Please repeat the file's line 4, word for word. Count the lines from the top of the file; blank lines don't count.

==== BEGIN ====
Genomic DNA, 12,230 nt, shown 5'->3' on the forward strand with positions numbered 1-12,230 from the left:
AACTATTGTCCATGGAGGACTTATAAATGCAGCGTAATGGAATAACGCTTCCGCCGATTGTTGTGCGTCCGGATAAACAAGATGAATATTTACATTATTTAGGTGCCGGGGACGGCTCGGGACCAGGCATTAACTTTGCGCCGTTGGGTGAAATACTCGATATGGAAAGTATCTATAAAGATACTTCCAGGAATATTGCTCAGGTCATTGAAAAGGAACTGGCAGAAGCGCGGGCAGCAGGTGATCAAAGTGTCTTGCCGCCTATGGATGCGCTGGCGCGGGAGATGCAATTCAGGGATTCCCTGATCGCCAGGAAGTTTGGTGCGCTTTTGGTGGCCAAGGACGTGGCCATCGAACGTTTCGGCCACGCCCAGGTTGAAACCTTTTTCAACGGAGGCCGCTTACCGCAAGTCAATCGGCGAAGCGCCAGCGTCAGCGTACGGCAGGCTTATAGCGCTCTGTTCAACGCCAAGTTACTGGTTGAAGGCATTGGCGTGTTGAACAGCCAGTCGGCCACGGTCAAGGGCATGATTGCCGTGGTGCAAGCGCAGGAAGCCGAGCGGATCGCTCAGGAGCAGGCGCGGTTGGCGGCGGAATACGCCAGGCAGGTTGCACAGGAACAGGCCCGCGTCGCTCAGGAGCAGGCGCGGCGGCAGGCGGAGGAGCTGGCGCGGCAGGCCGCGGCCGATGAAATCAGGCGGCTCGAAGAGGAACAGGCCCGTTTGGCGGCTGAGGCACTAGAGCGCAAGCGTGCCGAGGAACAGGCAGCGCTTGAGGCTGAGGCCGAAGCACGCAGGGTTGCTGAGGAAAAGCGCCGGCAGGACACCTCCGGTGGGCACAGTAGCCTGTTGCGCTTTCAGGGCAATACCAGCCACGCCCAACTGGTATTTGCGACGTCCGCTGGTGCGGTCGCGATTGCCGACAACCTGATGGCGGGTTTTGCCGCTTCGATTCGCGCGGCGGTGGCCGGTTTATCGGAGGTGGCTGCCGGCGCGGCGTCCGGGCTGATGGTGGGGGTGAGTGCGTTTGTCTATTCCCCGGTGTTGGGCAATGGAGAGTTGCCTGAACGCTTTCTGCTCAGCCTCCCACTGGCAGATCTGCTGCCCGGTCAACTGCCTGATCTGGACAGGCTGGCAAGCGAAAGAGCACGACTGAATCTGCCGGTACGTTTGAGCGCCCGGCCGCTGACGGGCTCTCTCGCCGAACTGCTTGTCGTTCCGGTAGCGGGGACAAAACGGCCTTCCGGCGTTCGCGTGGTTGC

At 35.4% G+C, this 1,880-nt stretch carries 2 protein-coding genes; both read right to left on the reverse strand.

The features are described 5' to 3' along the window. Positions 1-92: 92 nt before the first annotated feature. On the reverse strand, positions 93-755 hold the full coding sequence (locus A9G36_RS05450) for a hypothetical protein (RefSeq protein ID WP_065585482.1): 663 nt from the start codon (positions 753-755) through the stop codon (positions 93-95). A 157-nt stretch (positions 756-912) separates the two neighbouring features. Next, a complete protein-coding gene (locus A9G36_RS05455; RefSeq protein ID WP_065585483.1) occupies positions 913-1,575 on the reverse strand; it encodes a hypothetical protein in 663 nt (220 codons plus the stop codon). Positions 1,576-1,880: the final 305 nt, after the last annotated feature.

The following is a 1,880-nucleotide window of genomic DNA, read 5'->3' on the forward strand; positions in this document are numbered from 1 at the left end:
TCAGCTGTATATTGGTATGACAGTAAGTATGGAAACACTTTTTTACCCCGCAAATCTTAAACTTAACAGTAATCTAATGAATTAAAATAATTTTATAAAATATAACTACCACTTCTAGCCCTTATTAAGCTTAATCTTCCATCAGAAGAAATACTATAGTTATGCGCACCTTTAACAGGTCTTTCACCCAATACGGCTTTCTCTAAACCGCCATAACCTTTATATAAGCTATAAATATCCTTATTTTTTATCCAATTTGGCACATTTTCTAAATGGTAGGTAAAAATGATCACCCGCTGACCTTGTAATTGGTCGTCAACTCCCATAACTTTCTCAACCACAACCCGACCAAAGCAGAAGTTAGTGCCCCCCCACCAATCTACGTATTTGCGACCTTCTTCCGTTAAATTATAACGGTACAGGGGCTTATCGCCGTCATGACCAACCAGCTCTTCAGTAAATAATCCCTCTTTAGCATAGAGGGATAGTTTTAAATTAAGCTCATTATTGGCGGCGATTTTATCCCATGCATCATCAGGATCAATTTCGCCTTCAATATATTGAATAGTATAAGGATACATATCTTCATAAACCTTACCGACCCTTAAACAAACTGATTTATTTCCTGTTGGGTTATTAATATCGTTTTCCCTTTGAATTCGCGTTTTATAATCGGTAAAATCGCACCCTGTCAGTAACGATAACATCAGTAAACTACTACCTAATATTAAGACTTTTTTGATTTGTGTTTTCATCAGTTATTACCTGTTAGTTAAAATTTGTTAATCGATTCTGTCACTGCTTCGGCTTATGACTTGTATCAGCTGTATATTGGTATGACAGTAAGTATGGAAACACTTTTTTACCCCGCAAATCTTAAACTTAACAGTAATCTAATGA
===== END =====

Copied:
The features are described 5' to 3' along the window. Positions 1-92: 92 nt before the first annotated feature. On the reverse strand, positions 93-755 hold the full coding sequence (locus A9G36_RS05450) for a hypothetical protein (RefSeq protein ID WP_065585482.1): 663 nt from the start codon (positions 753-755) through the stop codon (positions 93-95). A 157-nt stretch (positions 756-912) separates the two neighbouring features. Next, a complete protein-coding gene (locus A9G36_RS05455; RefSeq protein ID WP_065585483.1) occupies positions 913-1,575 on the reverse strand; it encodes a hypothetical protein in 663 nt (220 codons plus the stop codon). Positions 1,576-1,880: the final 305 nt, after the last annotated feature.